A new report
from the Detroit Department of Veterans Affairs inspector general (IG) reveals that the Detroit VA hospital spent over $300,000 on televisions that were ultimately placed in storage and never used. This is just one of many revelations related to the VA’s abuse of funds that have been exposed following the initial VA scandal.
In 2014, the Veterans Administration became the subject of significant controversy following reports that its Phoenix facility had been altering its scheduling books and that at least 40 veterans had died while awaiting care. Reports later revealed similar issues with lengthy wait times in at least 10 states. Investigation into the Veterans Affairs scandal has brought to light a number of startling revelations, including evidence of fraud and regulatory violations related to scheduling issues at over 50 VA medical facilities.
The scandal has prompted investigations into the VA’s handling of its funding, finding that the VA is not only guilty of lengthy wait times and falsified reports, but also of flagrant disregard of taxpayer dollars.
In January of this year, the Office of Inspector General was asked to investigate an allegation that the VA Medical Center in Detroit purchased 300 televisions in September 2013 at a cost of $311,000 and subsequently placed the televisions in storage for two and a half years.
The IG’s August 9 report substantiates the allegation and finds that the televisions were purchased simply because funds were "available." Furthermore, the warranties have all now lapsed.
The televisions were to be used for a new patient area that had not even been built at the time — and indeed, has still not been built. Further, the IG learned that the wrong TVs were ordered. Though the contractor and officials at the VA agreed to have Ethernet hookups in the patient area, the VA ordered TVs with cable hook-ups instead.
"This information was not shared with the … contractor and the compatibility issue with the TVs was not discovered until November 2013 when the facility received the first shipment of TVs," the IG wrote.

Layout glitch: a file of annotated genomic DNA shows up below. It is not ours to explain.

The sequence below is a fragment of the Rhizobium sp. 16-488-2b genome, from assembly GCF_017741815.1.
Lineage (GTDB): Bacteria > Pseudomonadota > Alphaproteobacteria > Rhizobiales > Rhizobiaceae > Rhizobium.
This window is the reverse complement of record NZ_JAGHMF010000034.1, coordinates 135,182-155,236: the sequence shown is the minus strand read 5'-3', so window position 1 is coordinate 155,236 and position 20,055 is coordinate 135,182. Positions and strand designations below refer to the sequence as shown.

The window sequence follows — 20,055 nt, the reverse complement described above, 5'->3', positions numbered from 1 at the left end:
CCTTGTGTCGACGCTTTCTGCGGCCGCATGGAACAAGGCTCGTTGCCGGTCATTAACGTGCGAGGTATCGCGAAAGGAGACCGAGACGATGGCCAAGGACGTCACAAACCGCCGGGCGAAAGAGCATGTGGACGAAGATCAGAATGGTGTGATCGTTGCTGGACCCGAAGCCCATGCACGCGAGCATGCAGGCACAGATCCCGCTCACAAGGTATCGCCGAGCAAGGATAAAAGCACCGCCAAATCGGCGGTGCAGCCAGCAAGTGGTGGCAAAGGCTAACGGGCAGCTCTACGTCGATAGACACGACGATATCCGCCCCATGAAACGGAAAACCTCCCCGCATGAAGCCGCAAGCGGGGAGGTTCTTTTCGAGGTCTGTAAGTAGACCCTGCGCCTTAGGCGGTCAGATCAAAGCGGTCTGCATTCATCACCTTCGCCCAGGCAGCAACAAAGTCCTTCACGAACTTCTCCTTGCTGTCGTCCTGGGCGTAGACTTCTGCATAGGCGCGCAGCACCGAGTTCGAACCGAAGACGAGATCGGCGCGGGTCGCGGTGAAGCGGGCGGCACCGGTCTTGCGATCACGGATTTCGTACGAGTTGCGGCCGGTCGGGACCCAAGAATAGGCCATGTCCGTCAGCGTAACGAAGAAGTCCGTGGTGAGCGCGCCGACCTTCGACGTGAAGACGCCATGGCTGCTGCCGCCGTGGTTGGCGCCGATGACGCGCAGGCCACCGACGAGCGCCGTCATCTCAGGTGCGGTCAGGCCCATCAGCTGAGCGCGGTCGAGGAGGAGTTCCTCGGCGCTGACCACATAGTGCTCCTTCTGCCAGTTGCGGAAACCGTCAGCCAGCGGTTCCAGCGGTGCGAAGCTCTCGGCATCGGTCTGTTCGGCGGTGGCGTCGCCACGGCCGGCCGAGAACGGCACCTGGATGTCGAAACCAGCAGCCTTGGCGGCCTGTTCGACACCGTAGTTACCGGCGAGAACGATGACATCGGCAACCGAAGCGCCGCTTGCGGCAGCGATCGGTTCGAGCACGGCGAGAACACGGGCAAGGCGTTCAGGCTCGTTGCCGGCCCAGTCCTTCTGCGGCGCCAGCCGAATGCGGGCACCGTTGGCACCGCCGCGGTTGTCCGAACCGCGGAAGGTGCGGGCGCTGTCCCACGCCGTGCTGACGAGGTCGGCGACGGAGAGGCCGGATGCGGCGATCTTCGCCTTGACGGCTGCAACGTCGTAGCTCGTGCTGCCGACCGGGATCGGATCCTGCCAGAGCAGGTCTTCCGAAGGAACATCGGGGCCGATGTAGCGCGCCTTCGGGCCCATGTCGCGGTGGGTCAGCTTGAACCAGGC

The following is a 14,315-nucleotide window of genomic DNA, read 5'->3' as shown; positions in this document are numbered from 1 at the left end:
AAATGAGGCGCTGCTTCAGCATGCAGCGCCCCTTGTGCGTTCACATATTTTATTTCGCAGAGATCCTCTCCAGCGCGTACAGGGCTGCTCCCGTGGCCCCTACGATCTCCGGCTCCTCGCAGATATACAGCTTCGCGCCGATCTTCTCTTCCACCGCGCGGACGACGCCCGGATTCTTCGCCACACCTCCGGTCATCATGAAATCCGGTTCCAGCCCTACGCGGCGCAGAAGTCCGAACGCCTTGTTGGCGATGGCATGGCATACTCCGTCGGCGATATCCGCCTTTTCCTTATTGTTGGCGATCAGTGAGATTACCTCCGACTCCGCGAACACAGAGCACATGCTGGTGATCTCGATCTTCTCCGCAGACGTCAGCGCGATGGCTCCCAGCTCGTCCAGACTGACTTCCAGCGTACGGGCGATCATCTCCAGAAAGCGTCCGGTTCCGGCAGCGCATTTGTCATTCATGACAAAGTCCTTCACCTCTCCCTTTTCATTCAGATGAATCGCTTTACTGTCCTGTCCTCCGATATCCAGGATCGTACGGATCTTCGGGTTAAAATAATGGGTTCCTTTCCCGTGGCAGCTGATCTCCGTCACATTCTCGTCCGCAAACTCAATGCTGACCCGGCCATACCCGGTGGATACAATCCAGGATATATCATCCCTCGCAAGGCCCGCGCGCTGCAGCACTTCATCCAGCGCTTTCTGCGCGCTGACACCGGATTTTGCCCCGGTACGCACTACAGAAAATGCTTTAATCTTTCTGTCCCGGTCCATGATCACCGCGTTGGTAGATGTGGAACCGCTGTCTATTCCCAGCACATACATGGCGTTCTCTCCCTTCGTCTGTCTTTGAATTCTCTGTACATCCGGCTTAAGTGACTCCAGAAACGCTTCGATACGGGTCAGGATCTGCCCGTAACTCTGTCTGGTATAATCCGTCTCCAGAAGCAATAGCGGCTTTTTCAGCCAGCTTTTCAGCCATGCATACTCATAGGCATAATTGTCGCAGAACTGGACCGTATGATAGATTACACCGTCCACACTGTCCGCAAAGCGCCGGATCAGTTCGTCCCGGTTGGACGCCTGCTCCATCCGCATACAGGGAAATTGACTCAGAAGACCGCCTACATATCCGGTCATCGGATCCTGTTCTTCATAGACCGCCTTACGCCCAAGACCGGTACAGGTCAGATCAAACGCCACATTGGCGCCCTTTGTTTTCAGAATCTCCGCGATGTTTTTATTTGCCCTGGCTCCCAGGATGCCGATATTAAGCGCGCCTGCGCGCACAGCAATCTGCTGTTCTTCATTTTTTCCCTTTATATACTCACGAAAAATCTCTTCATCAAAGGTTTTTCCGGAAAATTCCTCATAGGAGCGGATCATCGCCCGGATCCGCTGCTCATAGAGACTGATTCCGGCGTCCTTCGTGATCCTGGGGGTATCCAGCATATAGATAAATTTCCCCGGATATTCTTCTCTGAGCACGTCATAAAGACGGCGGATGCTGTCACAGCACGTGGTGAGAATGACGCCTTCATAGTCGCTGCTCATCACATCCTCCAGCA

Rather than returning the TVs, officials at the VA decided to pay the contractors to install cable.
The IG stated, "The TVs and related accessories should have been purchased closer to the award date of the construction contract. By purchasing these items at least 2 1/2 years before a construction contract to install them was awarded, the Detroit VAMC prevented the use of about $292,500 that could have been better spent on other facility priorities. As of June 21, 2016, the facility had not yet awarded a contract to install these TVs. By purchasing the TVs too early in the process, the facility allowed valuable warranties to expire, increasing the risk of incurring additional expenses to replace any faulty TVs."
The inspector general believes that the purchase of the televisions may be a violation of the "bona fide needs" rule, which mandates that purchases be for items needed within the same year.
Despite claims by VA facilities that they do not have the necessary funding to provide appropriate care for their patients, this report’s findings accentuate that the real problem is a brazen indifference toward the use of taxpayer dollars that could be better spent elsewhere. And the 300 televisions are just one example.
An oversight report by taxpayer watchdog group Open the Books and COX Media Washington, D.C., entitled "The VA Scandal Two Years Later
," reveals that while veterans had been waiting for care and facilities were altering scheduling books to cover up the lengthy waiting lists, the VA was utilizing millions of dollars in financial resources to improve the artistic ambience of its facilities, among other things. According to the report's findings, the VA spent $20 million on artwork and sculptures and added nearly 40,000 new jobs, though just one in 11 were medical positions, all while thousands of veterans died awaiting medical care. Of the $20 million, $16 million was spent during President Obama’s two terms.
That $20 million does not include the salaries of the 167 interior designers that the Daily Caller News Foundation (DCNF) has recently learned are on the Veterans Affairs payroll. A list of VA interior designers from 2011 obtained by the DCNF shows that nearly every VA hospital has an interior designer, and some employ more than one. The Daily Caller estimates the cost of the designers:
At $100,000 in combined salaries and benefits — many actually make more — the cost of employing those 167 designers would add up to $17 million a year, or $136 million during the eight years of the Obama administration, making the salaries of the people in charge of picking out art dwarf even those art costs.
These findings all seem to emphasize that despite the availability of funds, the financial decision makers at the VA have a warped sense of priority for how to use them.